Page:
Regulator tightens Railtrack regime

Railtrack faces increasing pressure to boost its investment programme under proposals in the Railways Bill tabled this week. Speaking at the Bill’s launch, deputy prime minister John Prescott said that the rail regulator could force Railtrack to carry out improvements regardless of the return on investment. Prescott highlighted track and signalling improvements on the south […]

Railtrack faces increasing pressure to boost its investment programme under proposals in the Railways Bill tabled this week.

Speaking at the Bill’s launch, deputy prime minister John Prescott said that the rail regulator could force Railtrack to carry out improvements regardless of the return on investment.

Prescott highlighted track and signalling improvements on the south bank of the Thames and in Newcastle as areas where the new regulatory powers could be used.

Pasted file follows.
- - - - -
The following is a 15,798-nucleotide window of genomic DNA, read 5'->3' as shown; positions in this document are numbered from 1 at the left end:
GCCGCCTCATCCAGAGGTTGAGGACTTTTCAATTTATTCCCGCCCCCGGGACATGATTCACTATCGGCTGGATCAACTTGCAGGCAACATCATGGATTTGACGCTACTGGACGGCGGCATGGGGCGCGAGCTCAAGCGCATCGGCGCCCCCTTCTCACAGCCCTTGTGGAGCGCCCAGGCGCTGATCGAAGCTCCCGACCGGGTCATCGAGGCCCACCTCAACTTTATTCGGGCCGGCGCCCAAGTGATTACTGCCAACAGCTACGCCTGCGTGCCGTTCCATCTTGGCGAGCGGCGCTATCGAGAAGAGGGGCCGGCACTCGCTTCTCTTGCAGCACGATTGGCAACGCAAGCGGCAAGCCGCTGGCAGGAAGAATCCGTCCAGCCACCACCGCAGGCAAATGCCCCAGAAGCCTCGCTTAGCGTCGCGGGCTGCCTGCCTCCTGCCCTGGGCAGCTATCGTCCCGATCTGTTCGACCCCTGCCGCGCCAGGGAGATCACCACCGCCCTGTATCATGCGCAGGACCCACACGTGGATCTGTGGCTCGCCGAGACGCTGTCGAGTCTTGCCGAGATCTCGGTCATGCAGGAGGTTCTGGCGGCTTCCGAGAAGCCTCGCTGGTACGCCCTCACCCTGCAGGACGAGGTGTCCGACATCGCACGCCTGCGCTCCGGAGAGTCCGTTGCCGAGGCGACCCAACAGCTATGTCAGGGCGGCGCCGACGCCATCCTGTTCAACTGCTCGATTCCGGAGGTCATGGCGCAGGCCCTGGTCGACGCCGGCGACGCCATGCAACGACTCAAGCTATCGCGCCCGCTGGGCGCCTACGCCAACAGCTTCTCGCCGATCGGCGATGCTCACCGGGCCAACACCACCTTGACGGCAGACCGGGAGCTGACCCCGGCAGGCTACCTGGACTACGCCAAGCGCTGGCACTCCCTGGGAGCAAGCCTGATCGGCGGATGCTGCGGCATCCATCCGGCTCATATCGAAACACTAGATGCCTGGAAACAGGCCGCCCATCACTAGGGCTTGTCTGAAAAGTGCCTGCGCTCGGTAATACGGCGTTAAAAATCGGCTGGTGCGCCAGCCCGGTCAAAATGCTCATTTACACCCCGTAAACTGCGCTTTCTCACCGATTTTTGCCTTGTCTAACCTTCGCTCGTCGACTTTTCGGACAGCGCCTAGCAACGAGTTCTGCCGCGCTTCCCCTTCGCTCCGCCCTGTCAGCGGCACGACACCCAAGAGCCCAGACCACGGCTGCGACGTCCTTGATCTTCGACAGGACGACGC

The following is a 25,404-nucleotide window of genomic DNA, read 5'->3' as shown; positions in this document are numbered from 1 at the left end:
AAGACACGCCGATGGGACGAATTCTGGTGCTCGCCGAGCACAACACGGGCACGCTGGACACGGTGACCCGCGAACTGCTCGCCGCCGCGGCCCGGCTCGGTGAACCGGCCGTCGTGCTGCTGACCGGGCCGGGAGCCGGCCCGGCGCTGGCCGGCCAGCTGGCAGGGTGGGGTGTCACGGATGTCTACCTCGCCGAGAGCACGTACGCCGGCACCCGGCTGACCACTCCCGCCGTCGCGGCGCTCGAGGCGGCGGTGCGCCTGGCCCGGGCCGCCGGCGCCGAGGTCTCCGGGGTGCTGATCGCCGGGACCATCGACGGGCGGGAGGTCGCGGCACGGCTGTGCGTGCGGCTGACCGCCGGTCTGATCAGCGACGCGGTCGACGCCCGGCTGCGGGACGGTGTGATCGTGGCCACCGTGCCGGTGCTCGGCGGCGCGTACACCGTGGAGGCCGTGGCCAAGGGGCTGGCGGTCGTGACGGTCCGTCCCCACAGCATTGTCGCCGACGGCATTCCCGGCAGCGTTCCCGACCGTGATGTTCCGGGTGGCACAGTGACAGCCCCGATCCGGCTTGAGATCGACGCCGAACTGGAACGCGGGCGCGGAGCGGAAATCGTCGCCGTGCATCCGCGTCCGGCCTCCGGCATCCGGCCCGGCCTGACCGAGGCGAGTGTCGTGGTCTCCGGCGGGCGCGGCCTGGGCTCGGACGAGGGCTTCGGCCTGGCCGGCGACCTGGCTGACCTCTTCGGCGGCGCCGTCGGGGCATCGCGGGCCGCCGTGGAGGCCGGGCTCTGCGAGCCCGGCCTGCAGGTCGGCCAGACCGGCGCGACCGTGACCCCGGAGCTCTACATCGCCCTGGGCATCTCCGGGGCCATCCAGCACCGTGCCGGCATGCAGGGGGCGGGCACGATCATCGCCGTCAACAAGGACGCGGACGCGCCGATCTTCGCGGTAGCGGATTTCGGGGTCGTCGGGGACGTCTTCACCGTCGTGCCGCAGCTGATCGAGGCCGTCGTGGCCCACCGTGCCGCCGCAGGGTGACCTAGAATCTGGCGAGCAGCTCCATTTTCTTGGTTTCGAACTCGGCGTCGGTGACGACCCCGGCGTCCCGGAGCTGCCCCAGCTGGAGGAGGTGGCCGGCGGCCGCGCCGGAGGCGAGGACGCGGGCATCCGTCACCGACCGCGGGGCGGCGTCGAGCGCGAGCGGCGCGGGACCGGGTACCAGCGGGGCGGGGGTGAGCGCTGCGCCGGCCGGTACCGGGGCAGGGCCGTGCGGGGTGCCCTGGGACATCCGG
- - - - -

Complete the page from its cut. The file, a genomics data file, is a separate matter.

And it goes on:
The penalties for non compliance with performance targets agreed by the new co-ordinating Strategic Rail Authority (SRA) and the rail regulator could result in fines, injunctions, third party litigation, and the loss of the franchise. Any funds raised by fines, which are technically unlimited, will be retained by the SRA for investment.

The SRA, which will oversee network development and promote use of railways aims to remove the fragmentation created by privatisation.

Although not returning government control to the level of the nationalised BR, Prescott admitted that `the buck stops with me’ and that he will be ultimate decision maker in rail disputes.